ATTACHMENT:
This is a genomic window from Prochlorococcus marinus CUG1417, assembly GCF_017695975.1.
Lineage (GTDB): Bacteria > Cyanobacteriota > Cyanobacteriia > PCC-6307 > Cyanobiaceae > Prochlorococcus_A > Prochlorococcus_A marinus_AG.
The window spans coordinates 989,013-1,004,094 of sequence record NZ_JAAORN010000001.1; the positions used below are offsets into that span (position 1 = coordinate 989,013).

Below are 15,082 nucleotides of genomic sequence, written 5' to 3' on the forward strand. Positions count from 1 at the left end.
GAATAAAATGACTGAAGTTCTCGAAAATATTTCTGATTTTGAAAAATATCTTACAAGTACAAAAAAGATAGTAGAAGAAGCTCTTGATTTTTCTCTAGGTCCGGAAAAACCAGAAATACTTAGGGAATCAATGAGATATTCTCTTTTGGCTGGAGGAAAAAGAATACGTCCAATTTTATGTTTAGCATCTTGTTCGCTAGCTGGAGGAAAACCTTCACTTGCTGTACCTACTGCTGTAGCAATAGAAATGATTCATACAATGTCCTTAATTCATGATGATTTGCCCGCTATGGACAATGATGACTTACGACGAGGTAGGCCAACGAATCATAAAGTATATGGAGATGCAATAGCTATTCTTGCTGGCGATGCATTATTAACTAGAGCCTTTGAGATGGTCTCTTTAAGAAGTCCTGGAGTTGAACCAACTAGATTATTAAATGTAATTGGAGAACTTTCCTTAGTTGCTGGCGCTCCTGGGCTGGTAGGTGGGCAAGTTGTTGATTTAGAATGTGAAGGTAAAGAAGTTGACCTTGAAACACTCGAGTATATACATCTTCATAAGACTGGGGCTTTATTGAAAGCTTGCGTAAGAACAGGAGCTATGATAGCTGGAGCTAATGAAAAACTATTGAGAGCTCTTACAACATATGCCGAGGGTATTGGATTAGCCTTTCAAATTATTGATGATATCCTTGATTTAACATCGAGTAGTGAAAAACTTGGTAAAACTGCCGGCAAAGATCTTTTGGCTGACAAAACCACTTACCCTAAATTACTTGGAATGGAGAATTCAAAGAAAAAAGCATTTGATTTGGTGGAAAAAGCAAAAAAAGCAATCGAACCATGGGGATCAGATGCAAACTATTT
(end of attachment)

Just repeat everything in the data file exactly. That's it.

This is a genomic window from Prochlorococcus marinus CUG1417, assembly GCF_017695975.1.
Lineage (GTDB): Bacteria > Cyanobacteriota > Cyanobacteriia > PCC-6307 > Cyanobiaceae > Prochlorococcus_A > Prochlorococcus_A marinus_AG.
The window spans coordinates 989,013-1,004,094 of sequence record NZ_JAAORN010000001.1; the positions used below are offsets into that span (position 1 = coordinate 989,013).

Below are 15,082 nucleotides of genomic sequence, written 5' to 3' on the forward strand. Positions count from 1 at the left end.
GAATAAAATGACTGAAGTTCTCGAAAATATTTCTGATTTTGAAAAATATCTTACAAGTACAAAAAAGATAGTAGAAGAAGCTCTTGATTTTTCTCTAGGTCCGGAAAAACCAGAAATACTTAGGGAATCAATGAGATATTCTCTTTTGGCTGGAGGAAAAAGAATACGTCCAATTTTATGTTTAGCATCTTGTTCGCTAGCTGGAGGAAAACCTTCACTTGCTGTACCTACTGCTGTAGCAATAGAAATGATTCATACAATGTCCTTAATTCATGATGATTTGCCCGCTATGGACAATGATGACTTACGACGAGGTAGGCCAACGAATCATAAAGTATATGGAGATGCAATAGCTATTCTTGCTGGCGATGCATTATTAACTAGAGCCTTTGAGATGGTCTCTTTAAGAAGTCCTGGAGTTGAACCAACTAGATTATTAAATGTAATTGGAGAACTTTCCTTAGTTGCTGGCGCTCCTGGGCTGGTAGGTGGGCAAGTTGTTGATTTAGAATGTGAAGGTAAAGAAGTTGACCTTGAAACACTCGAGTATATACATCTTCATAAGACTGGGGCTTTATTGAAAGCTTGCGTAAGAACAGGAGCTATGATAGCTGGAGCTAATGAAAAACTATTGAGAGCTCTTACAACATATGCCGAGGGTATTGGATTAGCCTTTCAAATTATTGATGATATCCTTGATTTAACATCGAGTAGTGAAAAACTTGGTAAAACTGCCGGCAAAGATCTTTTGGCTGACAAAACCACTTACCCTAAATTACTTGGAATGGAGAATTCAAAGAAAAAAGCATTTGATTTGGTGGAAAAAGCAAAAAAAGCAATCGAACCATGGGGATCAGATGCAAACTATTT